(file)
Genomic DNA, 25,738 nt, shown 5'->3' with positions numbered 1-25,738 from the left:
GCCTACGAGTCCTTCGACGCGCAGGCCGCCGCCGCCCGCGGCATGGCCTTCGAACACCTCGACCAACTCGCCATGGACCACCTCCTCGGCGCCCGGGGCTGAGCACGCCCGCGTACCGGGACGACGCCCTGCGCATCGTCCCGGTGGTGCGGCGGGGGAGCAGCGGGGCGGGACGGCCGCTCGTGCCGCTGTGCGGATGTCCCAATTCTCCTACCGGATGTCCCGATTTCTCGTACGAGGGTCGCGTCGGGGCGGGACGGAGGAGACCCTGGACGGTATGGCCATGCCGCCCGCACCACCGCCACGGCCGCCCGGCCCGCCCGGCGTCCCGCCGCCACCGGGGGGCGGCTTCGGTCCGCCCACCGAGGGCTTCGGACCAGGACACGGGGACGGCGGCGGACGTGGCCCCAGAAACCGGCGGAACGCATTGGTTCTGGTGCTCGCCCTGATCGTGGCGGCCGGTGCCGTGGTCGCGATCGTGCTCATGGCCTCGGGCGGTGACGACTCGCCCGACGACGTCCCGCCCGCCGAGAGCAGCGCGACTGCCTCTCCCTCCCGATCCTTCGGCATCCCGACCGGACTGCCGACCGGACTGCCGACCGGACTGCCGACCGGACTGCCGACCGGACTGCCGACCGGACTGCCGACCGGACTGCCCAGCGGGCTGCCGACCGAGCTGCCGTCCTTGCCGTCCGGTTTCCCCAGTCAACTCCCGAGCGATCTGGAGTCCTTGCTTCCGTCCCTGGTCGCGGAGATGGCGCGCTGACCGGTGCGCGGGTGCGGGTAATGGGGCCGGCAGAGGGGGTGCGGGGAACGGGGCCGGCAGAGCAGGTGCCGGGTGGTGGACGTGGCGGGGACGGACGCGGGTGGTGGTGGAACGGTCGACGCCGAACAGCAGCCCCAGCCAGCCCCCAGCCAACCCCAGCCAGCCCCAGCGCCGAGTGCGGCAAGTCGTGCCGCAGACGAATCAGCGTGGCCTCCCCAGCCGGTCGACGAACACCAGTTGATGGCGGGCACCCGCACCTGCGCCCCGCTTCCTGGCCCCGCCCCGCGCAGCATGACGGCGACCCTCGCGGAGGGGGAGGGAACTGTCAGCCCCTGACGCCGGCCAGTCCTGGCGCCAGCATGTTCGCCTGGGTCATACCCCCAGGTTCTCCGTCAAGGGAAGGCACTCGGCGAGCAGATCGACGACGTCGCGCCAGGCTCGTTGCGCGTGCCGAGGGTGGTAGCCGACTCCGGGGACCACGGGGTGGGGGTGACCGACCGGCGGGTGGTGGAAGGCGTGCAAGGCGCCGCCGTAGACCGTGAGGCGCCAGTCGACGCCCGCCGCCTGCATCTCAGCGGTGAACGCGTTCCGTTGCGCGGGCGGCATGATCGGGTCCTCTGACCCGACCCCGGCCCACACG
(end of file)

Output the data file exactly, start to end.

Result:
Genomic DNA, 25,738 nt, shown 5'->3' with positions numbered 1-25,738 from the left:
GCCTACGAGTCCTTCGACGCGCAGGCCGCCGCCGCCCGCGGCATGGCCTTCGAACACCTCGACCAACTCGCCATGGACCACCTCCTCGGCGCCCGGGGCTGAGCACGCCCGCGTACCGGGACGACGCCCTGCGCATCGTCCCGGTGGTGCGGCGGGGGAGCAGCGGGGCGGGACGGCCGCTCGTGCCGCTGTGCGGATGTCCCAATTCTCCTACCGGATGTCCCGATTTCTCGTACGAGGGTCGCGTCGGGGCGGGACGGAGGAGACCCTGGACGGTATGGCCATGCCGCCCGCACCACCGCCACGGCCGCCCGGCCCGCCCGGCGTCCCGCCGCCACCGGGGGGCGGCTTCGGTCCGCCCACCGAGGGCTTCGGACCAGGACACGGGGACGGCGGCGGACGTGGCCCCAGAAACCGGCGGAACGCATTGGTTCTGGTGCTCGCCCTGATCGTGGCGGCCGGTGCCGTGGTCGCGATCGTGCTCATGGCCTCGGGCGGTGACGACTCGCCCGACGACGTCCCGCCCGCCGAGAGCAGCGCGACTGCCTCTCCCTCCCGATCCTTCGGCATCCCGACCGGACTGCCGACCGGACTGCCGACCGGACTGCCGACCGGACTGCCGACCGGACTGCCGACCGGACTGCCGACCGGACTGCCCAGCGGGCTGCCGACCGAGCTGCCGTCCTTGCCGTCCGGTTTCCCCAGTCAACTCCCGAGCGATCTGGAGTCCTTGCTTCCGTCCCTGGTCGCGGAGATGGCGCGCTGACCGGTGCGCGGGTGCGGGTAATGGGGCCGGCAGAGGGGGTGCGGGGAACGGGGCCGGCAGAGCAGGTGCCGGGTGGTGGACGTGGCGGGGACGGACGCGGGTGGTGGTGGAACGGTCGACGCCGAACAGCAGCCCCAGCCAGCCCCCAGCCAACCCCAGCCAGCCCCAGCGCCGAGTGCGGCAAGTCGTGCCGCAGACGAATCAGCGTGGCCTCCCCAGCCGGTCGACGAACACCAGTTGATGGCGGGCACCCGCACCTGCGCCCCGCTTCCTGGCCCCGCCCCGCGCAGCATGACGGCGACCCTCGCGGAGGGGGAGGGAACTGTCAGCCCCTGACGCCGGCCAGTCCTGGCGCCAGCATGTTCGCCTGGGTCATACCCCCAGGTTCTCCGTCAAGGGAAGGCACTCGGCGAGCAGATCGACGACGTCGCGCCAGGCTCGTTGCGCGTGCCGAGGGTGGTAGCCGACTCCGGGGACCACGGGGTGGGGGTGACCGACCGGCGGGTGGTGGAAGGCGTGCAAGGCGCCGCCGTAGACCGTGAGGCGCCAGTCGACGCCCGCCGCCTGCATCTCAGCGGTGAACGCGTTCCGTTGCGCGGGCGGCATGATCGGGTCCTCTGACCCGACCCCGGCCCACACG